Yes, so. So I work in the oil and gas sector, in the energy sector, which can be quite volatile, and particularly, you know, with COVID, last year, and various other factors, it has affected our business and hit our business quite hard. And so there's been a lot of changes in our business. And that does cause increased stress, anxiety, uncertainty, amongst not just myself, but right across the business and within my team. So not only are you trying to manage projects that not only are expensive, but they also determine you know, our compliance with government regulations and, and therefore really affect our licence to operate. So they're quite, you know, high pressure tight deadline projects that require you know, strategy and planning and they also require a lot of cooperation across the business. So, working in times of uncertainty, when people are feeling threatened and people are feeling stressed and anxious. It has created that extra layer of complexity. And being a manager, I now responsible I feel for those people's well being for not just how they do their work, but how they are managing personally as well. And for making sure that communication is clear that expectations are clear. So communication within the team communication across teams. So, look, there's been a big push in our company, towards focusing on people's mental health, and supporting people to feel engaged with their work and with the company. But it's a very hard time at the moment, I think, when there is this flux and uncertainty. So I feel that that is, is affecting how effectively we can work. I can't remember what your original question was, I think I deviated

Danu Poyner:

it's, I mean, it sounds like a lot. It sounds like a lot. How, how do you feel your cup in that environment and keep yourself up?

Kathryn Harris:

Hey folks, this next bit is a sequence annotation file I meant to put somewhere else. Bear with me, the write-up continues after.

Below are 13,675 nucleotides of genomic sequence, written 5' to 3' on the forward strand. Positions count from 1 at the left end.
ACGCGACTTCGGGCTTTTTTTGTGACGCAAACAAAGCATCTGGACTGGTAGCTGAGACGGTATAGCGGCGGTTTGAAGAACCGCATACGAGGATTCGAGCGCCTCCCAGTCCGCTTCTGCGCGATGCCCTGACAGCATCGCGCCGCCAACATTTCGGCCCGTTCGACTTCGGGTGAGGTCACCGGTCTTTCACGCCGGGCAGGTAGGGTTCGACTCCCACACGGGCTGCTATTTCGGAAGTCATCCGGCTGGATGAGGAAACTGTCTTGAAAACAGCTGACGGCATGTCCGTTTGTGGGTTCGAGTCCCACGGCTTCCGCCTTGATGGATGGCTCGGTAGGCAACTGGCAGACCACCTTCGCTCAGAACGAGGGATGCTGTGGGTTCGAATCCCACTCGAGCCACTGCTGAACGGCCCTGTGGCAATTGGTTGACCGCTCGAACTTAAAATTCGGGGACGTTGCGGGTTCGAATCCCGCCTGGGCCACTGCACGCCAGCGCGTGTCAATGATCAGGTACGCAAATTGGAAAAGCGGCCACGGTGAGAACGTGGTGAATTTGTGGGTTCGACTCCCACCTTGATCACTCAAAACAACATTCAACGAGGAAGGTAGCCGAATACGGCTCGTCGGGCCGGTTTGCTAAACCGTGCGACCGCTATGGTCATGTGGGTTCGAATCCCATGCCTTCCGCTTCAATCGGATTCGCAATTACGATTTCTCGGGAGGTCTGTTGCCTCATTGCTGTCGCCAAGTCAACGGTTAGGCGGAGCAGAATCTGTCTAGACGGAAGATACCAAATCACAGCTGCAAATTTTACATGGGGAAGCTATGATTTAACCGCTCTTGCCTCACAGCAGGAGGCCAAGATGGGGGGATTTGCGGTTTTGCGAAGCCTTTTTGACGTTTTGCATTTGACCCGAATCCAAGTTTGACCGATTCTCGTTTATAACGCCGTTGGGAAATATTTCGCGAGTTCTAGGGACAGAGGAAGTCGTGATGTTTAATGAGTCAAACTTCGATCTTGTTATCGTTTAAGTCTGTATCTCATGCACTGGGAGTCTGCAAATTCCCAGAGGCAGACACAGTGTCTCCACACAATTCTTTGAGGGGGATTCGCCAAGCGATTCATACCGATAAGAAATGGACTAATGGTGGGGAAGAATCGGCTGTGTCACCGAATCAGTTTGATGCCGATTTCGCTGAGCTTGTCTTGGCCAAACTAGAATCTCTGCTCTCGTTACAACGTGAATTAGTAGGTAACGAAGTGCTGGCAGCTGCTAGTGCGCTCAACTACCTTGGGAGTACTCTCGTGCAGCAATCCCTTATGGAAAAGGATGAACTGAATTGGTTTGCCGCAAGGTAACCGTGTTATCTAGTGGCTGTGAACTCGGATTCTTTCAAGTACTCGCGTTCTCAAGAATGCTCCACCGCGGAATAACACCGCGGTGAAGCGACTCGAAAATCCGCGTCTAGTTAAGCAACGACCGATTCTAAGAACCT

Yeah. So at the start of the year, I was really running myself ragged, trying to be the best manager straight out of the box and do everything right and not fail in this new role. And I've realized that I have made mistakes, I'm going to continue to make mistakes, but I'm doing my absolute best. I'm doing my best to learn how to do it better by going and doing this course by reaching out to mentors by reaching out to other leaders, by, you know, trying to maintain those lines of communication with my team. So I have to give myself a bit of a break because I am somebody who's quite. I like to achieve high. I can say that, you know, in any port grana on the high achiever, let's say, so, when I'm not hitting those goals, and I am harsh on myself, so how do I feel my cup? Well, my partner actually took me aside and he said, this isn't on. He said, you putting too much of yourself into your work. And it's affecting you, it's affecting your family, it's affecting those around you. So something needs to change. So it took him to say that to me to really pull me up on it. For me to realize I needed to pull back from being some ideal that I couldn't possibly be, and reassess, and start doing things again for myself. So at that stage, I went to my boss. This is a situation so I opened those lines of communication, which I think was really important. So he knew where I stood. And I started singing again. So although I was singing in a community choir, I started singing in a more structured choir that expects more and has higher standards and is much more challenging, and bit more of a commitment. And I love it. So that is a great outlet. I committed to walking more. So I walk monthly with a group of girls, and we just can we just did a six day hike up around Carnarvon gorge carrying our 16 kilos of gear. And so I guess I made a commitment to myself into my family that I would take that time away from work and that you know, I'm doing the best I can and I can't be perfect. And so that's what I do for myself is that I do more meditations to calm my mind. And I make sure that I take that time for myself to go do the things that I love doing. And by doing that, I'm actually able to be a better manager and a better mom and a better partner. But I'm better able to do my job and, and I guess learn more about how to do my job because in that very, very, very stressed anxious state that I was in. I was totally stymied. You know, my brain wasn't working. I wasn't being effective.